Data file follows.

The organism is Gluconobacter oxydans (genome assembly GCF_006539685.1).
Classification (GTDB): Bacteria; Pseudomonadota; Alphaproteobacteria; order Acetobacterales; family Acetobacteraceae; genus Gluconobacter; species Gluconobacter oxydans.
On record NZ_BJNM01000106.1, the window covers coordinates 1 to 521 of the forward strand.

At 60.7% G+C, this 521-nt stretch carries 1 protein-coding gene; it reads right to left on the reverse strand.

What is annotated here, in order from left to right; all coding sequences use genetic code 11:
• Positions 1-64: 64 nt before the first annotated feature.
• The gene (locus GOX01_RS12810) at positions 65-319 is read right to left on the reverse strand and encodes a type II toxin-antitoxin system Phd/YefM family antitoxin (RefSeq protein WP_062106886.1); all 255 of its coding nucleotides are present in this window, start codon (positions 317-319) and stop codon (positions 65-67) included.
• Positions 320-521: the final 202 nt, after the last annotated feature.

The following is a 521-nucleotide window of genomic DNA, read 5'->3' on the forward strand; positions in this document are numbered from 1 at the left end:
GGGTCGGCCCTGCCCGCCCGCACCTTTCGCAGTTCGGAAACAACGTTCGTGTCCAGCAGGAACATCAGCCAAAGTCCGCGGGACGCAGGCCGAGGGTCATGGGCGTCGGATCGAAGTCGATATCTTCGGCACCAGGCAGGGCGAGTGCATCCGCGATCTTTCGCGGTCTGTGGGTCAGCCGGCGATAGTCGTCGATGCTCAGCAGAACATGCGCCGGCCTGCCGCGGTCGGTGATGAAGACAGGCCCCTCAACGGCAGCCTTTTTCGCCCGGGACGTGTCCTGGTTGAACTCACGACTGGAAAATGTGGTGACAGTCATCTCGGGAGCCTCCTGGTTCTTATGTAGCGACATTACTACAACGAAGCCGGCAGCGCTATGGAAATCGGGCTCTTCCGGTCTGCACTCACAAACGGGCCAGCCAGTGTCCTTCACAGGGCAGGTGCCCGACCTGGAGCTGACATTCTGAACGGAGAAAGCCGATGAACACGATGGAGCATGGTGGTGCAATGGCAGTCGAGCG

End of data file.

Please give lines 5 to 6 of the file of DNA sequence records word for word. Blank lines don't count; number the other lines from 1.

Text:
What is annotated here, in order from left to right; all coding sequences use genetic code 11:
• Positions 1-64: 64 nt before the first annotated feature.